Copper Is King


"If you'd bought copper in February 2009, you'd be up 181%."


Copperfinger doesn't have the same ring as Goldfinger. Copper isn't glamorous. Unlike gold, it is not likely to be recommended as an investment by Glenn Beck. Yet, before and after the financial crisis, copper has been one of the world economy's star performers.

Sure, you were smart if you bought gold at the bottom of the financial crisis, back in February 2009. With gold touching a record $1,500/oz. last week, you're up 75%. But if you'd bought copper, you'd be up 181%.

Today the world's copper mines are booming. I spent several hours last Tuesday sweltering nearly a mile underground at the huge Konkola mine near Chin-go-la in Zambia. It's a powerful symbol of the new economic world order. The miners are Zambians. The technical guys are (white) South Africans. The owners and managers are Indians.

Like most Zambian mines, this particular one was not viable with prices below $2,000/ton, as they were between 1997 and 2003. But with copper up to about $9,400, it makes sense to sink new shafts to reach the deepest ore, even though it means dealing with prodigious amounts of underground water.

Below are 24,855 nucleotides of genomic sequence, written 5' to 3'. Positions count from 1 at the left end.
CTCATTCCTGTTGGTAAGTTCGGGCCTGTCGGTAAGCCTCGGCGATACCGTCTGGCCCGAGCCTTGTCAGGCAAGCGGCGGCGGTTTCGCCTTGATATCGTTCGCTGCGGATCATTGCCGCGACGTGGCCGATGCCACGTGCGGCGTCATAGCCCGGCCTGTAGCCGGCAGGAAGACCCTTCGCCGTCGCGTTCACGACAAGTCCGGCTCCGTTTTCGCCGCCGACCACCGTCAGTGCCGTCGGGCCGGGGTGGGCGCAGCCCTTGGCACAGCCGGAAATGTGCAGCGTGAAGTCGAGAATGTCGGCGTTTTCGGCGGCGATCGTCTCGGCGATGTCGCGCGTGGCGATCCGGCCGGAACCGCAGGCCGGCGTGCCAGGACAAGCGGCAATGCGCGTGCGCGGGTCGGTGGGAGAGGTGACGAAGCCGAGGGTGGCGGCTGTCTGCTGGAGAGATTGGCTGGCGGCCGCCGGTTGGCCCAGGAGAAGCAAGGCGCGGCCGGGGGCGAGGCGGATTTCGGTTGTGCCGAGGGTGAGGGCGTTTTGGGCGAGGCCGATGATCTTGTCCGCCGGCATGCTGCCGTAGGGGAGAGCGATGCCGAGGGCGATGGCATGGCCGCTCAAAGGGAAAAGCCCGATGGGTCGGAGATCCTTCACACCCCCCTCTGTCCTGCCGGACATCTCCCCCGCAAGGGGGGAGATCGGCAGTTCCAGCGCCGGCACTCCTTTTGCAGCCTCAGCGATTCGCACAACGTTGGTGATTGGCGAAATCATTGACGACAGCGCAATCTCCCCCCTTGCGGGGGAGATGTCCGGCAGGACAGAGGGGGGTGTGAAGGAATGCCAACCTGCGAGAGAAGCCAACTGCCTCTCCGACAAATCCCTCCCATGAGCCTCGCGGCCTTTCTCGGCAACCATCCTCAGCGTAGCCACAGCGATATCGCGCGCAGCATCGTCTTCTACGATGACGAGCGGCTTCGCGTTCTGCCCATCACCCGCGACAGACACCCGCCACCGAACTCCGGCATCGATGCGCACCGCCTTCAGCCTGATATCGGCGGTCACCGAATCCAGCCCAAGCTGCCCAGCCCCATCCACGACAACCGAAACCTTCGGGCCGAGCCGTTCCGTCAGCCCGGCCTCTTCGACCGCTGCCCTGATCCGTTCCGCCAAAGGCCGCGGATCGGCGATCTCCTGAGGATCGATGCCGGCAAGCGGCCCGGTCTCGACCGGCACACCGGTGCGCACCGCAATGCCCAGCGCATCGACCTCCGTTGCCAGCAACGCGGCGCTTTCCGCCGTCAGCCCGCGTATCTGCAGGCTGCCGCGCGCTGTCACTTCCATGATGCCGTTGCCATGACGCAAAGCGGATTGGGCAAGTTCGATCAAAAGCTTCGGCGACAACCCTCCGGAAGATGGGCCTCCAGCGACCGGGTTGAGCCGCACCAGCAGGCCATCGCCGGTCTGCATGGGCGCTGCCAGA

So just why has copper been trumping gold as an investment? The answer is partly that the extraordinarily loose monetary policies adopted by Western governments to combat the financial crisis have driven up the prices of nearly all commodities.

But the key to the copper story is soaring Asian demand. Asians want modern houses with Western-style wiring and plumbing. They want cars. They want electronic gadgetry. So they want copper. In 2005, China accounted for 22% of global copper consumption. In 2009, the figure was 39%. Try as they may, the copper miners can't keep pace. And the supply of copper in the world isn't limitless.

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